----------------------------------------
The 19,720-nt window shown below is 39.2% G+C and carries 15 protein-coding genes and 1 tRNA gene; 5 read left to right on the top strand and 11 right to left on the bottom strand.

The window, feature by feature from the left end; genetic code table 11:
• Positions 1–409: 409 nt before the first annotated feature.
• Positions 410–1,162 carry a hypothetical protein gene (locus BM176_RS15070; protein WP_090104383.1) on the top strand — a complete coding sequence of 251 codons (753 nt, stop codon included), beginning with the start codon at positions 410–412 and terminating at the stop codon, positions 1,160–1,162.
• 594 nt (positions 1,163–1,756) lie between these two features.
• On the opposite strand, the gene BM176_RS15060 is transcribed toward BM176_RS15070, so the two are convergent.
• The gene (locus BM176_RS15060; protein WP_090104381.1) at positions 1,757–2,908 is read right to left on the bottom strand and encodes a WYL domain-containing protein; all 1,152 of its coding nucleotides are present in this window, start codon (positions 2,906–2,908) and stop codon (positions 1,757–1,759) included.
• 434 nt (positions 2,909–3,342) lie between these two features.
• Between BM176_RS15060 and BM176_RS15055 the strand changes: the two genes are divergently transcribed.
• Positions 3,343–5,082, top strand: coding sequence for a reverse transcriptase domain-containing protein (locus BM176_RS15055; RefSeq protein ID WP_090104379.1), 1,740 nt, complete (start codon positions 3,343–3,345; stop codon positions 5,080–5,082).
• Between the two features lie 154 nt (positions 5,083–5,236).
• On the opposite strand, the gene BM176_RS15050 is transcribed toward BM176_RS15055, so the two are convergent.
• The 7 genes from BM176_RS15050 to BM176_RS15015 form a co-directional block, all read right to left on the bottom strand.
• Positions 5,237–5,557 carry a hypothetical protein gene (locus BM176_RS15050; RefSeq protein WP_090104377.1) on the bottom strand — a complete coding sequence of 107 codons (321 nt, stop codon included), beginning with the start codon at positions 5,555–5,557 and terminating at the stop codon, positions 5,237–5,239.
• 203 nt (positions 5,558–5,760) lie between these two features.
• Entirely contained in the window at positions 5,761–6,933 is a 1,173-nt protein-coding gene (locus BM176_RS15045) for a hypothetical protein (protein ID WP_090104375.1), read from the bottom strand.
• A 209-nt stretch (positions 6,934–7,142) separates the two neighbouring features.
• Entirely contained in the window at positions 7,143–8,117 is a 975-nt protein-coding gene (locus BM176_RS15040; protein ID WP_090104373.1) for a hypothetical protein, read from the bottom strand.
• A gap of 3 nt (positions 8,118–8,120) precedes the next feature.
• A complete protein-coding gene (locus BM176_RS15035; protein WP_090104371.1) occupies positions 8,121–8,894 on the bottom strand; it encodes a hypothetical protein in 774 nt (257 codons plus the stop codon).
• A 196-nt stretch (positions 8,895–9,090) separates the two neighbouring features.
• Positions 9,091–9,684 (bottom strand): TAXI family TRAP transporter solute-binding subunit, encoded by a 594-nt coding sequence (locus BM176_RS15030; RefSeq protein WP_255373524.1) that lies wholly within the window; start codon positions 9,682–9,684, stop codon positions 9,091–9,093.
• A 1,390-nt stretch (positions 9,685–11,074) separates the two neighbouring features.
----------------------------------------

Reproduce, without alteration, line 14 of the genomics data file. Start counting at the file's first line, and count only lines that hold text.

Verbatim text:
• Positions 5,237–5,557 carry a hypothetical protein gene (locus BM176_RS15050; RefSeq protein WP_090104377.1) on the bottom strand — a complete coding sequence of 107 codons (321 nt, stop codon included), beginning with the start codon at positions 5,555–5,557 and terminating at the stop codon, positions 5,237–5,239.